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To quote Goodman & Gilman :

An alternative way of defining the anesthetic state is to consider it as a collection of “component” changes in behavior or perception. The components of the anesthetic state include:
• amnesia
• immobility in response to noxious stimulation
• attenuation of autonomic responses to noxious stimulation
• analgesia
• unconsciousness

My question is, does not the state of Unconsciousness already imply other components of analgesia and amnesia? Analgesia is the absence of the perception of pain, which is granted if there is unconsciousness which would be the absence of all perceptions.

I am not certain if unconsciousness also entails amnesia, but it seems that remembering what happened when unconscious seems considerably unlikely.

Apart from a reductionist argument for minimizing the constraints required for classification as a general anesthetic, I am more interested in cases where unconsciousness would be achieved without analgesia or amnesia, which could be a likely rationale behind including the additional caveats in the definition.

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  • $\begingroup$ Well, I looked up the definition from Merriam Webster. But I guess what you state could be classified under the reflex autonomic loops, which I don't think are included under unconsciousness. And I think, probably, that the sensation of pain would begin only when he becomes conscious. $\endgroup$ – stochastic13 Feb 22 '16 at 14:51
  • $\begingroup$ I guess the issue is what we mean by perception. If it strictly means stimuli perception, I guess it's not lost when unconscious. But I meant it more in the sensation way, the feeling of pain way. Sorry for the vague seemingly unscientific usage. $\endgroup$ – stochastic13 Feb 22 '16 at 14:55
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A state of unconsciousness does not guarantee analgesia nor amnesia. Besides, a muscle relaxant is often paramount to prevent movements. The perfect general anesthetic would do all of this and have hypnotic, analgesic, amnesic and muscle relaxant properties. Such compounds do not exist, because each effect works on a different part of the brain or elsewhere.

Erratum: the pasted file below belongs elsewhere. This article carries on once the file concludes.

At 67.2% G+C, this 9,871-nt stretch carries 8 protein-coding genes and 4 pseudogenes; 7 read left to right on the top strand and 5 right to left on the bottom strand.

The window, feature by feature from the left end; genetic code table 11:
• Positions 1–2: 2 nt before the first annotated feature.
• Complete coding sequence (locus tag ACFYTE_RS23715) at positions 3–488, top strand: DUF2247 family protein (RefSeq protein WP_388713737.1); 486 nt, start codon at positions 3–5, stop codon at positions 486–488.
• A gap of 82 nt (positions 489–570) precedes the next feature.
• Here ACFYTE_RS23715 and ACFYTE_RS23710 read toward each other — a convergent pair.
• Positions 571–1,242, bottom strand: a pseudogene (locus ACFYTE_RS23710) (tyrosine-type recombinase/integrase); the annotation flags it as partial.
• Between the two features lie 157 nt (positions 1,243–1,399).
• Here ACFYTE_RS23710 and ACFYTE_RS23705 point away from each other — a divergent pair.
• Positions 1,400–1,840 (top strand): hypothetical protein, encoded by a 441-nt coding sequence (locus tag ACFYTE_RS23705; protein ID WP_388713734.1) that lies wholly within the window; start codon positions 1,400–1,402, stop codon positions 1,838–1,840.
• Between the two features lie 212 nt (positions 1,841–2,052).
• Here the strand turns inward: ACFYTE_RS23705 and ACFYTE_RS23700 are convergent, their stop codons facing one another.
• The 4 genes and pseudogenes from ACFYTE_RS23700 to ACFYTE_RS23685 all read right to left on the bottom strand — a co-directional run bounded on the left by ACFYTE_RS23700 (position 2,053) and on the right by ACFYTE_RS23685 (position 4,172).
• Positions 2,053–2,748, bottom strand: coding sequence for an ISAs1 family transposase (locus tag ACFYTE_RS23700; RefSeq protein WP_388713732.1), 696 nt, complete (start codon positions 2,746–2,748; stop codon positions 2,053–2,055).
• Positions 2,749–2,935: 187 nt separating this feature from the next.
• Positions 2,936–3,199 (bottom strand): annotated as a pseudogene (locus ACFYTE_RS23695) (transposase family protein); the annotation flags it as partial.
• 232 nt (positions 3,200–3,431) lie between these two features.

In practice, therefore, multiple compounds are administered to obtain the desired effect. A cocktail anesthetic not only ensures all the desired physiological changes, it also reduces the chance of toxic side effects relative to giving one constituent in a large enough dose to encompass all the effects. And there lies an important point, namely anesthetic depth.

If anesthesia is deep enough, all effects may, perhaps, be reached to some degree with a single compound, but the dose likely becomes so high that the side effects become too large. An example in this realm is alcohol, which when consumed in copious amounts, may come close in reaching all desired effects at least to some degree. A related compound is ether. But even with ether, which has been used in early days of surgery, surgical stress caused patients to die intra-operatively due to cardiac hyperactivity. Surgical stress needs to be minimized and that's why an analgesic is needed in the cocktail.

Commonly applied anelgesics in the OR are opiates, such as fentanyl. Anelgesics are critical for invasice surgery, because the body reacts to trauma even when the brain cannot process the information to the degree necessary to turn it into a conscious experience.

For instance, a widely used cocktail is propofol-based anesthesia: A propofol injection might be used to start anesthesia, fentanyl (injectable) is used to blunt the stress response, midazolam (injectable) given to ensure amnesia, and sevoflurane (inhalant) during the procedure to maintain the effects.

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  • $\begingroup$ Great answer! +1. I was hoping, though, that the answer would give a passing nod to the need for an amnestic. Not a very comforting prospect. $\endgroup$ – anongoodnurse Feb 26 '16 at 23:05
  • $\begingroup$ Thanks a lot for a great answer. But my primary concern was the discrepancy in the definition. If there is a loss of consciousness, can there be a memory of what transpires therein? Are there cases wherein a person can be rendered unconscious but still not amnesic about that state? And second, if I understand correctly, analgesia in the definition mean a loss of afferent nociceptor input and not just a loss of the perception of those inputs? $\endgroup$ – stochastic13 Feb 28 '16 at 11:47
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    $\begingroup$ A person may be unconscious but still can retain a feeling of something traumatic having happened during the surgery. This is called recall. You might want to read en.m.wikipedia.org/wiki/Anesthesia_awareness $\endgroup$ – Polisetty Mar 5 '16 at 10:39

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